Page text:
Kelly Luce is the editor of The Commuter and the author of the story collection Three Scenarios in Which Hana Sasaki Grows a Tail and the novel Pull Me Under, a Book of the Month Club selection and one of Elle’s Best Books of 2016. Her work has appeared in New York Magazine, Chicago Tribune, Salon, O, the Oprah Magazine, The Sun, and other publications. She was a 2016-17 fellow at Harvard’s Radcliffe Institute for Advanced Study. She lives in an old grist mill in Knoxville, TN.

Halimah Marcus is the executive director of Electric Literature and the editor-in-chief of Recommended Reading. She is also the editor of Horse Girls, an anthology that reclaims and recasts the horse girl stereotype, forthcoming from Harper Perennial in 2021. Her short stories have appeared or are forthcoming in The Literary Review, The Southampton Review, Indiana Review, Gulf Coast, One Story, BOMB, and elsewhere.

Ed Skoog, contributing poetry editor for The Commuter, is the author of four books of poems, most recently Travelers Leaving for the City (Copper Canyon Press, 2020). His poems have appeared in The New Yorker, Harper’s, Paris Review, The New Republic, Poetry, and elsewhere. He lives in Portland, Oregon.

Alyssa Songsiridej is the assistant editor for Electric Literature’s literary magazines, Recommended Reading and The Commuter. Her work has appeared in or is forthcoming from StoryQuarterly, The Offing, The Indiana Review and Columbia: A Journal of Literature and Art and has been honored and supported by Yaddo, the Ucross Foundation and the Massachusetts Cultural Council.

Brandon Taylor is the author of the acclaimed novel Real Life, which has been shortlisted for the Booker Prize, longlisted for the Center for Fiction First Novel Prize, and was named a New York Times Book Review Editors’ Choice. The senior editor of Electric Literature’s Recommended Reading and a staff writer at Lit Hub, he holds graduate degrees from the University of Wisconsin-Madison and the University of Iowa, where he was an Iowa Arts Fellow at the Iowa Writers’ Workshop in fiction.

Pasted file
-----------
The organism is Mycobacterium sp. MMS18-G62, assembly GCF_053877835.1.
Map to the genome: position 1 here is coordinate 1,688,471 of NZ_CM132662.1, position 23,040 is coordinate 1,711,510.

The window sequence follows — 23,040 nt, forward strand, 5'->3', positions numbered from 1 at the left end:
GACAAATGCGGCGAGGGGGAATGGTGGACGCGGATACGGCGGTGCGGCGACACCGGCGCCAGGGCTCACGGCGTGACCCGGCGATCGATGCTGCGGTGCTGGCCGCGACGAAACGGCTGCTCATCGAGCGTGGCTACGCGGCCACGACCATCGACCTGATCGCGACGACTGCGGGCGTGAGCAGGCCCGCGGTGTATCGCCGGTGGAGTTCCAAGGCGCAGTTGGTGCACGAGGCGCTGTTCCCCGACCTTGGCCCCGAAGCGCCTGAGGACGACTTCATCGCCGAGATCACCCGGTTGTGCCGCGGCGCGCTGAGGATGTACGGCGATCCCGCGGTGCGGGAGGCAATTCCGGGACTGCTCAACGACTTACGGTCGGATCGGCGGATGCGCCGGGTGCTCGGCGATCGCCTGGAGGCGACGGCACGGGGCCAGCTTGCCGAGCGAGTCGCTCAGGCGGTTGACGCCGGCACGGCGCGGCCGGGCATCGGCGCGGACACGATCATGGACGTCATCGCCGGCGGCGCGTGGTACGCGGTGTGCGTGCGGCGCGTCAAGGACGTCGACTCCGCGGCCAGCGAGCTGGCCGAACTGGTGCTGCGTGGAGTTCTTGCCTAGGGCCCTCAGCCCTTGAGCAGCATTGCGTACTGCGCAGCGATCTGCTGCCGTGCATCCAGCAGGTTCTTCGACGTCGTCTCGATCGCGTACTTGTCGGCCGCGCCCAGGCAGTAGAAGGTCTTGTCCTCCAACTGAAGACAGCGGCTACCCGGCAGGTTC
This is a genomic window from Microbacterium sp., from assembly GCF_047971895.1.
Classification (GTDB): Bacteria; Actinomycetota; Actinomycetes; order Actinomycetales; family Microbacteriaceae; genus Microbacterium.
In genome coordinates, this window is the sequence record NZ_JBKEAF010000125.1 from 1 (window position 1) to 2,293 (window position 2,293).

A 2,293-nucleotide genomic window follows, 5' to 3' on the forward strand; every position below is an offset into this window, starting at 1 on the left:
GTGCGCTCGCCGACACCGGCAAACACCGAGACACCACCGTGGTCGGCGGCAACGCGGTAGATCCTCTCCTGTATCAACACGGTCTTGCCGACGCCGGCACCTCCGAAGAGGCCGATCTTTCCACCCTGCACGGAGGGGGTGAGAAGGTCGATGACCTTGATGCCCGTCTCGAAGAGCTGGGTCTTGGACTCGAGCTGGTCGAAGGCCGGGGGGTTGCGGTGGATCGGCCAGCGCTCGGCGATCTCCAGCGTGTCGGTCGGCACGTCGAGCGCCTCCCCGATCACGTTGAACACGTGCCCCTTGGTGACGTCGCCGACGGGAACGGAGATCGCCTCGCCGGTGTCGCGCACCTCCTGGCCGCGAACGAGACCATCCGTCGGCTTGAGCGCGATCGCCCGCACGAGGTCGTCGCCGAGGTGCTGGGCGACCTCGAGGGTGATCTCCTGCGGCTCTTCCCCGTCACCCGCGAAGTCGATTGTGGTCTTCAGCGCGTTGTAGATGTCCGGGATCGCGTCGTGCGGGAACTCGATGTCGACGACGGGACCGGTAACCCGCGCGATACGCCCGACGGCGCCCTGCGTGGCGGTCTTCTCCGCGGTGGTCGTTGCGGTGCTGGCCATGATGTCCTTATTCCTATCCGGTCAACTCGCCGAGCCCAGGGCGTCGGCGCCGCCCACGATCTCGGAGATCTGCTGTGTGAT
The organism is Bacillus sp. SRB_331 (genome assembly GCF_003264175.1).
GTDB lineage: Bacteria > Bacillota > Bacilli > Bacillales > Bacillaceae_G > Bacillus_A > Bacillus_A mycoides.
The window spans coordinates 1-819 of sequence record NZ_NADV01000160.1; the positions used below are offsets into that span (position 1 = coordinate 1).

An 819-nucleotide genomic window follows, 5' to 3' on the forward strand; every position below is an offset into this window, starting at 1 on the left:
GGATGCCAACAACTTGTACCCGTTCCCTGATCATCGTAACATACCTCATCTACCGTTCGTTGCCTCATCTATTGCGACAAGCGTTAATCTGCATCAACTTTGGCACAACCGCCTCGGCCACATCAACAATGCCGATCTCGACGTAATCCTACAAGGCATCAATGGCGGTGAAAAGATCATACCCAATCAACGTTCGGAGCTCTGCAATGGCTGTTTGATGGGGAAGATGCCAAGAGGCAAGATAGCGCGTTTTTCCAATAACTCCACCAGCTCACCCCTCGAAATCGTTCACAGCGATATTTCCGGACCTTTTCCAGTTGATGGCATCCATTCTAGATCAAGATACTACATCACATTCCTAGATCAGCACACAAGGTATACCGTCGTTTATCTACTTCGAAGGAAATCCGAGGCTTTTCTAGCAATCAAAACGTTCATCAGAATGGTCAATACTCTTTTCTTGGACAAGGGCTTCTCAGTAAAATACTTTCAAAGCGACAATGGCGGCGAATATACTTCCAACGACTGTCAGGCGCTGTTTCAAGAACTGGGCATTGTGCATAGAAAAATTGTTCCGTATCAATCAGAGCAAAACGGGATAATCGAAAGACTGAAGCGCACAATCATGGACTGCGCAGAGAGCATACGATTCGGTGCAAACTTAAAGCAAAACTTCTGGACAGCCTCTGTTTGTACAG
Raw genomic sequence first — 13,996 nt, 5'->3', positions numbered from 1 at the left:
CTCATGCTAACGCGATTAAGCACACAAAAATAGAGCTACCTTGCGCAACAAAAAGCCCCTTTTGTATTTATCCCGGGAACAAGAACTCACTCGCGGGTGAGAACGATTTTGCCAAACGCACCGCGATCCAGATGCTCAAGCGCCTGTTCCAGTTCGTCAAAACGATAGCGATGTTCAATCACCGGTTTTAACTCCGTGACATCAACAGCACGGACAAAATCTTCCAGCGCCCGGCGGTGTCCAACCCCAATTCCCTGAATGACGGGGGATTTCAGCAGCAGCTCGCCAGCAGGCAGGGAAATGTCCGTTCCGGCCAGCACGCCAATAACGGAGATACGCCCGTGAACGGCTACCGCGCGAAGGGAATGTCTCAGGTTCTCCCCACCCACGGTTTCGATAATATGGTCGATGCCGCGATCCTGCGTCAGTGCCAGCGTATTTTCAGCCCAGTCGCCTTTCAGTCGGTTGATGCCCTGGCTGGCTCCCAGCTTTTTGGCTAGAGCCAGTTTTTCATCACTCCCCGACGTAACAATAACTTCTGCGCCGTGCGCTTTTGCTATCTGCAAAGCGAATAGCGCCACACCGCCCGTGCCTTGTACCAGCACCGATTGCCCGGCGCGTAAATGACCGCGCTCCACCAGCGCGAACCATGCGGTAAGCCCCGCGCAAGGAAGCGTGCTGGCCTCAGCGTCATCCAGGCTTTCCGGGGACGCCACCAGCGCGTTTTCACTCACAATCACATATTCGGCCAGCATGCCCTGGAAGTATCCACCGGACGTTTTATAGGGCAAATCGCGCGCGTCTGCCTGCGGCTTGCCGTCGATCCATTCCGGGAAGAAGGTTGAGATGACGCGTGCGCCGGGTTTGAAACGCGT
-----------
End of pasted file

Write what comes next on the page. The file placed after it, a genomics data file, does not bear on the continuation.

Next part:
Jess Zimmerman is the editor-in-chief of Electric Literature and the author of Women and Other Monsters, forthcoming from Beacon Press. She is also the author, with Jaya Saxena, of Basic Witches (Quirk, 2017). Her nonfiction writing has appeared in The Guardian, Slate, The New Republic, Hazlitt, Catapult, and others.

Thank you to Reedsy, our presenting sponsor!

Our October virtual salon series has concluded, but replays of all events are available to ticket holders via the Crowdcast pages linked below.

If you didn’t buy a ticket prior to the live stream, no worries! The price of a ticket will now get you access to the recording.


This October, we’re thinking beyond the remote book reading. For Electric Lit’s first ever virtual salon series, we’re hosting events with some of our favorite writers and artists to talk about literature, lies, and… elves? Here is the schedule of events, with more information below!

  • Writing White Fragility, an editorial discussion, presented by Penguin Random House, October 20, 6-7 PM EST
  • Swords Out: A Dungeons & Dragons Murder Mystery, presented by Substack, October 22, 8-10 PM EST
  • Magical Feminism, an editorial discussion, October 26, 6-7 PM EST
  • Spot the Fake Memoir, A Game of Two Truths and a Lie, presented by Sipsmith London, October 28, 7-8 PM EST

To purchase books by the presenters and participants, visit our virtual salon page on Bookshop.org.

All of the funds raised support Electric Lit’s mission to make literature more exciting, relevant, and inclusive, and help us compensate for Covid-related financial losses. Don’t wait to reserve your ticket. See you there!

A limited number of sponsorships and press passes are available. Please send enquires to editors@electricliterature.com.


Writing White Fragility, an editorial discussion, presented by Penguin Random House

Tuesday, October 20, 2020
6 to 7 PM EST / 3 to 4 PM PST

Recommended Reading senior editor Brandon Taylor talks to Ross Feeler about “Parisian Honeymoon,” a story about a man who discovers that his new wife is a bigot. They will discuss their editing process, and how to write anti-racist stories with racist characters without being morally didactic.

This event is presented by Penguin Random House

Brandon Taylor is the author of the acclaimed novel Real Life, which has been shortlisted for the Booker Prize, longlisted for the Center for Fiction First Novel Prize, and was named a New York Times Book Review Editors’ Choice. The senior editor of Electric Literature’s Recommended Reading and a staff writer at Lit Hub, he holds graduate degrees from the University of Wisconsin-Madison and the University of Iowa, where he was an Iowa Arts Fellow at the Iowa Writers’ Workshop in fiction.